A look at the adjusting closing price of stocks from January 1, 2015 to September 28, 2015 - a programming assignment

The code in this repo is the result of an interview exercise that was given to me. It involves stocks, some basic stats and a bit of web scraping.

View the Project on GitHub juandes/Stocks-StandardDeviation-Assignment

A look at the adjusting closing price of stocks from January 1, 2015 to September 28, 2015


The work presented in this report is a coding problem assignment that was giving to me during the hiring process for a data engineer position. Because the assignment was kind cool, I decided to make a report out of it.

The task of this assignment was to find the S&P stock with the highest adjusting close price standard deviation for the period January 1, 2015 until September 28, 2015.

Tools used

The solution

As mentioned previously, the purpose of this assignment was to find the S&P stock with the highest close price standard deviation during a given period of time. So, the first part of the problem is to find the stocks list, since it was not given and it is kind of silly to write them in the code (there a bit over 500 stocks). To do this, I used R's rvest web scraping package.

Scraping the stocks list

The data was scraped from the Wikipedia page List of S&P 500 companies. If you see the page, it has a table with the 505 common stocks. R's rvest package works by specifying the css selector that matches the data we want. To find the css selector I wanted, I used the SelectorGadget widget. If you use the gadget in the page I linked before, you will see that the selector tag containing the stock code is tr:nth-child(i) td:nth-child(1), where i is the position of the stock (starting from 2) in the table.

This is the R script for scraping the stocks.

stocks <- data.frame(stock = character(), stringsAsFactors = FALSE)
stocks.site <- read_html('https://en.wikipedia.org/wiki/List_of_S%26P_500_companies')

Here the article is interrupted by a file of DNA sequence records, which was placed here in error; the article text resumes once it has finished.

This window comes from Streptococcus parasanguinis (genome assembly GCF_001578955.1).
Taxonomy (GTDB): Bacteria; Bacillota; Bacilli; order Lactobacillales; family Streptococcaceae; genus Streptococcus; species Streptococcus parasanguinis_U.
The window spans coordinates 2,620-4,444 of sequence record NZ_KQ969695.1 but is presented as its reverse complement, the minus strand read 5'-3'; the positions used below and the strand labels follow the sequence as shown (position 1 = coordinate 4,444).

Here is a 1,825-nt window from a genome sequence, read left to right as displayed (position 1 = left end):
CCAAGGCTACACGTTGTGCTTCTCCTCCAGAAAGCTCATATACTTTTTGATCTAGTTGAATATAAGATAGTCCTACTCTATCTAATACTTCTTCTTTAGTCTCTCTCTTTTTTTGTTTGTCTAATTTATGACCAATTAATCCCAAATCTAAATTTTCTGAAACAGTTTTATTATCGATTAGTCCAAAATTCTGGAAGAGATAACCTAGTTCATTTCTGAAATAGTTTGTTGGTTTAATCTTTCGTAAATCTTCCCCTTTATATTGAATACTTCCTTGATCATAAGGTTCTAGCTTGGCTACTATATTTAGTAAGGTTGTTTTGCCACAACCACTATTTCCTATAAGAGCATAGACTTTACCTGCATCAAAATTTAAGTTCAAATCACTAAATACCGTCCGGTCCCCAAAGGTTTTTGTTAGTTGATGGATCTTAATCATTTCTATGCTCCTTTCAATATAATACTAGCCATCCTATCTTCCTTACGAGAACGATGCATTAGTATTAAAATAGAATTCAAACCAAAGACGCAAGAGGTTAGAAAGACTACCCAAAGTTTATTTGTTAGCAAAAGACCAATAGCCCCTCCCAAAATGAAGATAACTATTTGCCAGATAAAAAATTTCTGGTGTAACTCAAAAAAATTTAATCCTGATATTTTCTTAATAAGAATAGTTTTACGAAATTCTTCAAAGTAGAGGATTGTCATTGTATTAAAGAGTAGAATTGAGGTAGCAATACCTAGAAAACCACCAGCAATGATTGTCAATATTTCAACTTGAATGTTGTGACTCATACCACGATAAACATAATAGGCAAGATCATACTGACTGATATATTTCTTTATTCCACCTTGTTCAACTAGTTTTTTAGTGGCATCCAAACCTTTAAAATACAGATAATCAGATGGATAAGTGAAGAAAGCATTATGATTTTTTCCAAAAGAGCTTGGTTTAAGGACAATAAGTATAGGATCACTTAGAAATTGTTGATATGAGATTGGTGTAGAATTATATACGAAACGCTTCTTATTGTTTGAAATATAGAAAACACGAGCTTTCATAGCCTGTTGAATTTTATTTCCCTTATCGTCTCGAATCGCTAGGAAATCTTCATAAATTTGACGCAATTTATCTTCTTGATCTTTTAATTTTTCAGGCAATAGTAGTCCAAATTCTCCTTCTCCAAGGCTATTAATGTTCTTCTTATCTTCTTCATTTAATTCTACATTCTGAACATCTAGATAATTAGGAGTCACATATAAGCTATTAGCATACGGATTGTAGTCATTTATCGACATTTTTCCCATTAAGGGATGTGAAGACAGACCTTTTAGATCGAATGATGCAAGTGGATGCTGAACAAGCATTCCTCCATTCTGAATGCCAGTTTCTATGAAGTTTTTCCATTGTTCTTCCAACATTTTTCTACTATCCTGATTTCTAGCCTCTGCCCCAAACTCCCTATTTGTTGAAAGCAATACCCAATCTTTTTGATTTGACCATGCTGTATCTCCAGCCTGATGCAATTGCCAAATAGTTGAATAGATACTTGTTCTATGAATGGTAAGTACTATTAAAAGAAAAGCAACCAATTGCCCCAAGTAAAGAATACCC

for (i in 2:506) {
stock.symbol <- stocks.site %>% 
                  html_node(paste0("tr:nth-child(", i, ") td:nth-child(1) .text")) %>%
stocks[i - 1, 1] <-stock.symbol

write.table(stocks, file = 'stocks_list.txt', col.names = FALSE, row.names = FALSE,
            quote = FALSE)

Now that we have scraped the data, it's time for writing the solution.

Finding the highest adjusting close price standard deviation

The first step is to load the required libraries. As I mentioned at the beginning, we'll be using the Pandas library.

import datetime
import pandas as pd
import pandas.io.data

Read the data and create an empty list that will have the stocks.

# Load the stocks codes from an external file
stocks_file = open('stocks_list.txt', 'r')
stocks_list = []

Specify the time period

# Note: the stock market is closed on New Year's Day
start_date = datetime.datetime(2015, 1, 1)
end_date = datetime.datetime(2015, 9, 28)

To keep track of the largest standard deviation and its stock, I used a dictionary that will be updated each time the program finds a standard deviation greater than the current one.

# This dict has the current stock with the highest std
current_highest_adjclose = {'stock': 'placeholder', 'stdev': -1}

Now that the structures have been created, it's time to add the stocks to stocks_list.

# Add the stocks to a new list while removing \n
for line in stocks_file:

The next piece of code is the main part of the script. It is a loop that iterates through the stocks list and do the following:

for stock in stocks_list:
    print stock
        s = pd.io.data.get_data_yahoo(stock, start=start_date,
                                      end=end_date)['Adj Close']
        current_standard_deviation = s.std()
        if current_standard_deviation > current_highest_adjclose['stdev']:
            current_highest_adjclose['stock'] = stock
            current_highest_adjclose['stdev'] = current_standard_deviation
        'Something happened with ', stock

Finally, the stock and its standard deviation are printed.

print 'Highest \'Adj Close\' is: %f (%s)' % (


So there you have it! I thought this exercise was kind of cool, mostly because it is a bit different than your standard programming assignment. Even though this one is very simple, it capture the essence of a real and possible case you could encounter while working with data. At the moment of writing, I am thinking of adding new stuff to the script, such as visualizations or further univariate analysis using some of the standard deviations or the adjusted close price.